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I have not been keeping up my resolve to hold myself accountable during NaNoWriMo–hitherto, only one update made it to Smashwords.  Apologies!

My problem is that I have trouble writing linearly.  

Normally, this is not a problem.  It’s just how I work–I am much more efficient focusing on things for short bursts, then coming back to them with fresh eyes after a short burst on something else.

This is not particularly useful strategy for NaNoWriMo.

This week, I’ve worked on five or six chapters simultaneously (well, in turn–not exactly simultaneously.  If only I had multiple monitors, though….)  Nitpicking at the almost-done ones, adding to the half-done ones, jotting quick notes on the newest ones.

But while everyone has their own NaNo style and writing un-linearly is not against the true NaNoWriMo spirit, nitpicking most certainly is.

With that spirit in mind, I’ve moved on from the chapters I was nitpicking at, put another few thousand words up on Smashwords, and resolved to do so more frequently in the remaining 13 days.



Here’s a bit of the new part:


Harper wandered.  Zara wandered beside him, but she had been mostly silent, letting him come to terms with their temporary home in his own time.  He was grateful for the presence and the space.

One foot stepped in front of the other, and then the other moved in front of it.  And the process repeated until he was somewhere else, and then somewhere else and then somewhere else.  His eyes drifted over the black floors and windowless corridors.

He missed the blue fields of his Sky that were now far behind.

Or that were never there in the first place.           

His mind was clearer after the… night’s… rest.  He still had difficulty with the notion that there was night and day up here.  But his body still demanded its cycles.  Waking up this… morning… he’d felt like he did every morning when he woke up.  Until he felt the cold floor beneath his feet.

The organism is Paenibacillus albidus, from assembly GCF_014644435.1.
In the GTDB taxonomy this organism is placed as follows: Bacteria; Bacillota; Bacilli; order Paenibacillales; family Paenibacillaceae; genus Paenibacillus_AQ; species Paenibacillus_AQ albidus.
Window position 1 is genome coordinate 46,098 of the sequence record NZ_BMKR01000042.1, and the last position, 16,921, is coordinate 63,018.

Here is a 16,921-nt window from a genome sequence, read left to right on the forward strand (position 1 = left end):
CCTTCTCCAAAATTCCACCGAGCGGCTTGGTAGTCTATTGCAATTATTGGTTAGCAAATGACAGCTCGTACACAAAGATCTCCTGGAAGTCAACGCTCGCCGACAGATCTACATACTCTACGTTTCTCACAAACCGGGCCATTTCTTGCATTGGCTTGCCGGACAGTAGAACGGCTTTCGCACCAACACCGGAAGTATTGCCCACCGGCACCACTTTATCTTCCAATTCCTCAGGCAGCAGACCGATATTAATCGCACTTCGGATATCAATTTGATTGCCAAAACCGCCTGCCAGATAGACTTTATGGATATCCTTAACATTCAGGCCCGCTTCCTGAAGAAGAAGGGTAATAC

He’d passed one or two windows but drew away quickly before he could look too far out.

Back home, the Sky changed; this was not unknown to him.  It was dark, it was light, Sometimes it was stained with the white splotches of clouds.  In the past, so the stories said, it would grey over entirely before a rain storm.  But it was always there.

Is She invisible or absent?

His feet walked.  But Harper felt like the solid metal under his feet had disappeared.  The walls and floor hummed around him, quivering with the well-insulated thrum of the engines.  Harper did not like it.  Unlike the Sky, the ground beneath his feet had always been virtually invisible.  It was horrid, unfeeling, unyielding, the enemy of the farmer.  It did not give what was needed–except when the Sky so decreed to rain upon it.  The sky was kind and blue and beautiful.  Harpers eyes had always looked up, not down.

Now he looked down as he walked, but he did not see the surface he walked on.  One foot stepped down upon it; then the other followed; then the first again.

Here, I still see ground.  Metal, maybe, and of human construct, but a surface which supports me.  But here there is no Sky.  Where?  Where is She?

So he walked, and so he thought, and did not know how far his walking had taken him, and Zara silently by his side, from their beds through the humming corridors.

After a while he realized it was not only the ship that was humming.  Other sounds cooed beneath the ship’s melody.  One foot stepped in front of the other, then stopped.  From down a corridor, voices rose, voices without words, music between a song and a wail.

Waaooo–waa–ooo.  Ohhhh-ohhhhh-iioo…  More

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